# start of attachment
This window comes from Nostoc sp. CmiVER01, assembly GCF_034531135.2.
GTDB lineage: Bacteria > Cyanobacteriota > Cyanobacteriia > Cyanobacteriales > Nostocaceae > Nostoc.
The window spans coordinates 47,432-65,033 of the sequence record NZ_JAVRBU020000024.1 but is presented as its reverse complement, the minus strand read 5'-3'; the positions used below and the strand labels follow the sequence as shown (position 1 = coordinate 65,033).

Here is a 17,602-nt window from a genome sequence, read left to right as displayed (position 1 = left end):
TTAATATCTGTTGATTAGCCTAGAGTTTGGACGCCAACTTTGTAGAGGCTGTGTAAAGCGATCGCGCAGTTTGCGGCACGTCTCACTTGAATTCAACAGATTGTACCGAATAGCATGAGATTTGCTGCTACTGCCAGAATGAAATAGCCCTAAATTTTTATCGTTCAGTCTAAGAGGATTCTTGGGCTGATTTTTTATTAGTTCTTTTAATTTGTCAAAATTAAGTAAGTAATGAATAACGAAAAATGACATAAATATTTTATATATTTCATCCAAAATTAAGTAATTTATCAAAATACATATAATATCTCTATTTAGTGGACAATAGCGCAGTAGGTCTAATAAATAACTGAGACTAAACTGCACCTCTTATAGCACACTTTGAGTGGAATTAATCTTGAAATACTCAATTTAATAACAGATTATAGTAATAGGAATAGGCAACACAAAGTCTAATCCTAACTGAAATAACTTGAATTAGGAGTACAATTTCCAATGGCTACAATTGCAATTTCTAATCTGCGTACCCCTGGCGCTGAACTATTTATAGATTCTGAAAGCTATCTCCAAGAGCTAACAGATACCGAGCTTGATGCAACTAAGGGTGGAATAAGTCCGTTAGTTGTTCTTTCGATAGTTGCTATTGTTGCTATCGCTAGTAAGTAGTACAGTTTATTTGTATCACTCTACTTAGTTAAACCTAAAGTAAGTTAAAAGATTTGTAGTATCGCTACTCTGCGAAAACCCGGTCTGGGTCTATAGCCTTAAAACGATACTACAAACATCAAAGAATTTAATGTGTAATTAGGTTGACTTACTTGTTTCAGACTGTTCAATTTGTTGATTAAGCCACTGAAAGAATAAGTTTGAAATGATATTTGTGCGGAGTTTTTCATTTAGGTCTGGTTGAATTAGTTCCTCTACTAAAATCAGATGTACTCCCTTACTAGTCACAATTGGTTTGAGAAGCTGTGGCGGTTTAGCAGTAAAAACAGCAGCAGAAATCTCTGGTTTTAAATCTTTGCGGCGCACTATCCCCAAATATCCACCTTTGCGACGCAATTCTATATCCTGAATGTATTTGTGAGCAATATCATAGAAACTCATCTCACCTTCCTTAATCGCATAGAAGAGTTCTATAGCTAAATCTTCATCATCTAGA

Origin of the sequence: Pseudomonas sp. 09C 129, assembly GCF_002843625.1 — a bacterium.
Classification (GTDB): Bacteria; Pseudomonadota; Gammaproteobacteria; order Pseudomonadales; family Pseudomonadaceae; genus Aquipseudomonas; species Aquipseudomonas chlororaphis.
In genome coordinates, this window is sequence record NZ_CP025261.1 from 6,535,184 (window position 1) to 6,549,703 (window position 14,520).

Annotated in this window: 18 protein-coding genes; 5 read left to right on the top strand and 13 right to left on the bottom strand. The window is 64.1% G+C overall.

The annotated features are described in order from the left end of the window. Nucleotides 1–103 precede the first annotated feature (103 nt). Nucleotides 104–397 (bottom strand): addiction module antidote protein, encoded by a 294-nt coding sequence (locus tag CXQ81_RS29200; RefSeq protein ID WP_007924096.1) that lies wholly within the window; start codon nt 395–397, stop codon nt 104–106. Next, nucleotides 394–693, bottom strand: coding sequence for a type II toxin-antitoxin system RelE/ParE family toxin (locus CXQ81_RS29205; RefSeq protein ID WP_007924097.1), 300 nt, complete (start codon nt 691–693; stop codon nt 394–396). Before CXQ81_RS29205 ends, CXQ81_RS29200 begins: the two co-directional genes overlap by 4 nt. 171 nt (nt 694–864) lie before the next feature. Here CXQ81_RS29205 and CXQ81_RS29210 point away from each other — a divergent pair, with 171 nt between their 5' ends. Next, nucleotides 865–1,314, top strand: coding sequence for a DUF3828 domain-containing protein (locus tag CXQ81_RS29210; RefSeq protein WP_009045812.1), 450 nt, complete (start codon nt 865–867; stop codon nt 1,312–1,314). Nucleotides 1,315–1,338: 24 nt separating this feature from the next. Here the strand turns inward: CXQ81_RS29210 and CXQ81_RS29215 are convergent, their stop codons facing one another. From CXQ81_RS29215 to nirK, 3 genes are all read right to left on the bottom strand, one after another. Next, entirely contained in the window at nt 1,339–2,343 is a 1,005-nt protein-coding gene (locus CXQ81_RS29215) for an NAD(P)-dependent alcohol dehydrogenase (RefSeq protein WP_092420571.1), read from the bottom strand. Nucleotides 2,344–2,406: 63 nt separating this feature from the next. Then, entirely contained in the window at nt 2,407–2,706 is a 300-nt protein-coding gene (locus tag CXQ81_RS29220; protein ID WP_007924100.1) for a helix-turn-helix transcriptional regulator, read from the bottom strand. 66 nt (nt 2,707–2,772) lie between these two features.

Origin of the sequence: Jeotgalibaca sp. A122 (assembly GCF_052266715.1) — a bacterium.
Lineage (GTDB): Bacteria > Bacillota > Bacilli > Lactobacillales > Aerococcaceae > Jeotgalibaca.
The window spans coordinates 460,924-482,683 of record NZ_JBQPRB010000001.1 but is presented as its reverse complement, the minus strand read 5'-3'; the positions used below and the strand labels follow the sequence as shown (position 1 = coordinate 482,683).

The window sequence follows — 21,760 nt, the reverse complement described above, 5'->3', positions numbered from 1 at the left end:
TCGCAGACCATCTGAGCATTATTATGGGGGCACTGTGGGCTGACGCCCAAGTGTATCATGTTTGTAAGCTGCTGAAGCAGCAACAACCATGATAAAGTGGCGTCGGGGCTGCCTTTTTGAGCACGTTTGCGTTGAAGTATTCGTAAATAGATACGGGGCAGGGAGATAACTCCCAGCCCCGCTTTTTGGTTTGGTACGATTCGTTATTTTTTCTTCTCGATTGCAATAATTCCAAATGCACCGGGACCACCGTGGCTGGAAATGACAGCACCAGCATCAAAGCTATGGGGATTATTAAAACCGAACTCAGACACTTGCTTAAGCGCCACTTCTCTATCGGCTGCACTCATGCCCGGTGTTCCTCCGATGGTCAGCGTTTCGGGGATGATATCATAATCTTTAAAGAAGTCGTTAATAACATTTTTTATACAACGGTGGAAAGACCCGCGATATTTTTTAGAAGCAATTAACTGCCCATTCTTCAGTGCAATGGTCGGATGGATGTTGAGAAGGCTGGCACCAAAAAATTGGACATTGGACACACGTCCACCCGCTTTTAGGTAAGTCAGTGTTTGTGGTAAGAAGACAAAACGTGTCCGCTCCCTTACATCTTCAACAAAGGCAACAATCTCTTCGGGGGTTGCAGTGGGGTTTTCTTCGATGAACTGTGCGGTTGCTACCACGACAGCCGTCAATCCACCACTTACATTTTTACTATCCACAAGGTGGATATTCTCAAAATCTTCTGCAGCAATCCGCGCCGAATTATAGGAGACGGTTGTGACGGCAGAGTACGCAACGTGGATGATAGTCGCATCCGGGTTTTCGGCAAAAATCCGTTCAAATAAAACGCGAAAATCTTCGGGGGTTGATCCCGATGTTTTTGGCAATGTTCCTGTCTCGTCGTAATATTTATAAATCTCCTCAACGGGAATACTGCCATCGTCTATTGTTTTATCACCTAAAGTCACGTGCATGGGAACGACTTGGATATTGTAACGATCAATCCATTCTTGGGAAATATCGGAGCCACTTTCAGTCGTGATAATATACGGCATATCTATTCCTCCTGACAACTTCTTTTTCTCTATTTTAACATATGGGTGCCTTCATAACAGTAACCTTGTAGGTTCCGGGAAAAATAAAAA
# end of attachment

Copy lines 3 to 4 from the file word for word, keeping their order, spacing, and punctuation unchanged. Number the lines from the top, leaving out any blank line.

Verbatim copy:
The window spans coordinates 47,432-65,033 of the sequence record NZ_JAVRBU020000024.1 but is presented as its reverse complement, the minus strand read 5'-3'; the positions used below and the strand labels follow the sequence as shown (position 1 = coordinate 65,033).

Here is a 17,602-nt window from a genome sequence, read left to right as displayed (position 1 = left end):